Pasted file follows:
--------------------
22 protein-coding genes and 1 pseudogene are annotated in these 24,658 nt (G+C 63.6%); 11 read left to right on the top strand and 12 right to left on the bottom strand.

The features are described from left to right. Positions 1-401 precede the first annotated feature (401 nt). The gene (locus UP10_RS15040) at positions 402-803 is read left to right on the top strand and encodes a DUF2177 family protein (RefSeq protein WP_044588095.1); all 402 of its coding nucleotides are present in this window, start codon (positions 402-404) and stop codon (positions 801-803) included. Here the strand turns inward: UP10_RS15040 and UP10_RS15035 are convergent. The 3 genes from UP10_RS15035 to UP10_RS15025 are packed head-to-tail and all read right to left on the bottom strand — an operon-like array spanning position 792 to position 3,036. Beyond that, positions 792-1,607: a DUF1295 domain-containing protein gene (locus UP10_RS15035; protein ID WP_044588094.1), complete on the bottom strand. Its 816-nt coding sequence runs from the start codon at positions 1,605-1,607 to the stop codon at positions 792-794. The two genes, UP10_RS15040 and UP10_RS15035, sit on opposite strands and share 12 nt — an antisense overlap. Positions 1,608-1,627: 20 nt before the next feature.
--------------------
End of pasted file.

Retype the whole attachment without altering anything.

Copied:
22 protein-coding genes and 1 pseudogene are annotated in these 24,658 nt (G+C 63.6%); 11 read left to right on the top strand and 12 right to left on the bottom strand.

The features are described from left to right. Positions 1-401 precede the first annotated feature (401 nt). The gene (locus UP10_RS15040) at positions 402-803 is read left to right on the top strand and encodes a DUF2177 family protein (RefSeq protein WP_044588095.1); all 402 of its coding nucleotides are present in this window, start codon (positions 402-404) and stop codon (positions 801-803) included. Here the strand turns inward: UP10_RS15040 and UP10_RS15035 are convergent. The 3 genes from UP10_RS15035 to UP10_RS15025 are packed head-to-tail and all read right to left on the bottom strand — an operon-like array spanning position 792 to position 3,036. Beyond that, positions 792-1,607: a DUF1295 domain-containing protein gene (locus UP10_RS15035; protein ID WP_044588094.1), complete on the bottom strand. Its 816-nt coding sequence runs from the start codon at positions 1,605-1,607 to the stop codon at positions 792-794. The two genes, UP10_RS15040 and UP10_RS15035, sit on opposite strands and share 12 nt — an antisense overlap. Positions 1,608-1,627: 20 nt before the next feature.